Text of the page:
Hasan Suroor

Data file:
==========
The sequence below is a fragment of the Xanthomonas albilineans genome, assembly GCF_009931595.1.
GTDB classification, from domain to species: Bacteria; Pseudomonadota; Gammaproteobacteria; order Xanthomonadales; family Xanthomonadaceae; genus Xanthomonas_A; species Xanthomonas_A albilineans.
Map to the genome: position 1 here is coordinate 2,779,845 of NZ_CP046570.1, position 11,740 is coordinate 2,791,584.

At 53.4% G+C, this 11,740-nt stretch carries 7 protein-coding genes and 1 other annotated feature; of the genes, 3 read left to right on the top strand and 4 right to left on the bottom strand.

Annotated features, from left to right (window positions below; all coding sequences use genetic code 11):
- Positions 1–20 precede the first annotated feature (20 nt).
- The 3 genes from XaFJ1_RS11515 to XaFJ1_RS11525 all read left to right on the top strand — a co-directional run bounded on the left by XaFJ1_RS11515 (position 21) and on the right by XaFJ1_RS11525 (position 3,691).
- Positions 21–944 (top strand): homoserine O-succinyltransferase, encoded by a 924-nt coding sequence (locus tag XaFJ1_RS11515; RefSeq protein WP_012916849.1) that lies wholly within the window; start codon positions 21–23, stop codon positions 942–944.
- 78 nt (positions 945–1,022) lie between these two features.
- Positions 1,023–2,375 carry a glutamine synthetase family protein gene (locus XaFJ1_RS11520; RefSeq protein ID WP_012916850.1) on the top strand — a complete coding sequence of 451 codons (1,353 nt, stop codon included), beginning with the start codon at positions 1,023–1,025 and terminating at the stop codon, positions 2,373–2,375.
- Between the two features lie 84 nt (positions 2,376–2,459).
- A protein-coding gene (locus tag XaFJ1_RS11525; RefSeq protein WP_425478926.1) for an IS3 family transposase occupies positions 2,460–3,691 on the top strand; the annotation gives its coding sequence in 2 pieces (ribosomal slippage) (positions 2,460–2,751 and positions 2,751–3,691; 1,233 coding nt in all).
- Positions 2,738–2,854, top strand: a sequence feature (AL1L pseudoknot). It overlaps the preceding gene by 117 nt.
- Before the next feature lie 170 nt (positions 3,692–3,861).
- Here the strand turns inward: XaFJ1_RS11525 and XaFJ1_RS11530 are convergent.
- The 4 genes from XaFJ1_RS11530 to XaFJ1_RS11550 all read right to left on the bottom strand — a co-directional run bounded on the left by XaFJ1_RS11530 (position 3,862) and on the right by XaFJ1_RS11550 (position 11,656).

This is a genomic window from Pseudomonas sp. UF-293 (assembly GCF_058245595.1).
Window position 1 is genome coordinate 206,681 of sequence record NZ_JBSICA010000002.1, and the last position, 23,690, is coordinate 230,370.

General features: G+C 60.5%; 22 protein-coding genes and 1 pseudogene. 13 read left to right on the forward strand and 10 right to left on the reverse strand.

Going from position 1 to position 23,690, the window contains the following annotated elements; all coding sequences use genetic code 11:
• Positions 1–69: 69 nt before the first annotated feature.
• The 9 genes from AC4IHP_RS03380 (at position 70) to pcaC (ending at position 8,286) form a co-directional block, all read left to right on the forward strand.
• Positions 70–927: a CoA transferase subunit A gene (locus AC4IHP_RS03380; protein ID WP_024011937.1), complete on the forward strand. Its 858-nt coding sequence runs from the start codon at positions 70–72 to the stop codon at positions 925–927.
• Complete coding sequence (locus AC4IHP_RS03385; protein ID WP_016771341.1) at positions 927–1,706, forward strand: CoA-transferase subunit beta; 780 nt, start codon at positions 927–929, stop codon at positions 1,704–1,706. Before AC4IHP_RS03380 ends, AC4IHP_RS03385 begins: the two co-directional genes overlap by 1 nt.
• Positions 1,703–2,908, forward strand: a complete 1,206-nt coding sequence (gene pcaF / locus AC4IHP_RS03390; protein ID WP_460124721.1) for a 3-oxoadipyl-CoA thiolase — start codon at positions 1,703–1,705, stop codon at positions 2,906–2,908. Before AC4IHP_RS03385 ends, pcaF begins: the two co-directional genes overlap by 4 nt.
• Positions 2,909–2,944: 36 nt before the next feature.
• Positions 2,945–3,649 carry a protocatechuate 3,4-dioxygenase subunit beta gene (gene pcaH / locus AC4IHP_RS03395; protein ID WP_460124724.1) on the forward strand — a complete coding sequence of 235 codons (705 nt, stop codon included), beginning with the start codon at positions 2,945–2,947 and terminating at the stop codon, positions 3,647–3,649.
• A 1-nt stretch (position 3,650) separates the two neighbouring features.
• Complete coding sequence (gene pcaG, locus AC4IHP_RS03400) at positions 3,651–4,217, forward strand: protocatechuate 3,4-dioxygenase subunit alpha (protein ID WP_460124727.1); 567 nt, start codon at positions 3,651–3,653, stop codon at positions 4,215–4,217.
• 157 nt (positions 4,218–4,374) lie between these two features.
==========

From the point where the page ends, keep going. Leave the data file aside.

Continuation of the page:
LONDON: Downing Street had an unusual visitor on Thursday: a 10-year-old boy whose father has been languishing in the U.S. detention centre at Guantanamo Bay for nearly four years on what his family claims are trumped-up charges. Anas el-Banna, accompanied by his younger brother Mohamed, delivered a letter addressed to Prime Minister Tony Blair urging him to intervene to get his father, Jamil el-Banna, back home. "Why is my dad far away in that place called Guantanamo Bay? Why can't my dad come home'' he asked as a large protest rally was held outside the U.S. embassy demanding the closure of the camp. Anas said he was "disappointed'' that Mr Blair had not replied to his previous letters. His father, who has been held in Guantanamo Bay since March 2003, was picked up by American security forces in Gambia where he had gone to set up a peanut processing plant. His family says he suffers from severe diabetes but has been denied medication. Britain has refused to intervene on grounds that Mr El-Banna, a British resident of Jordanian origin, is not a British citizen, although his wife and children hold British passports.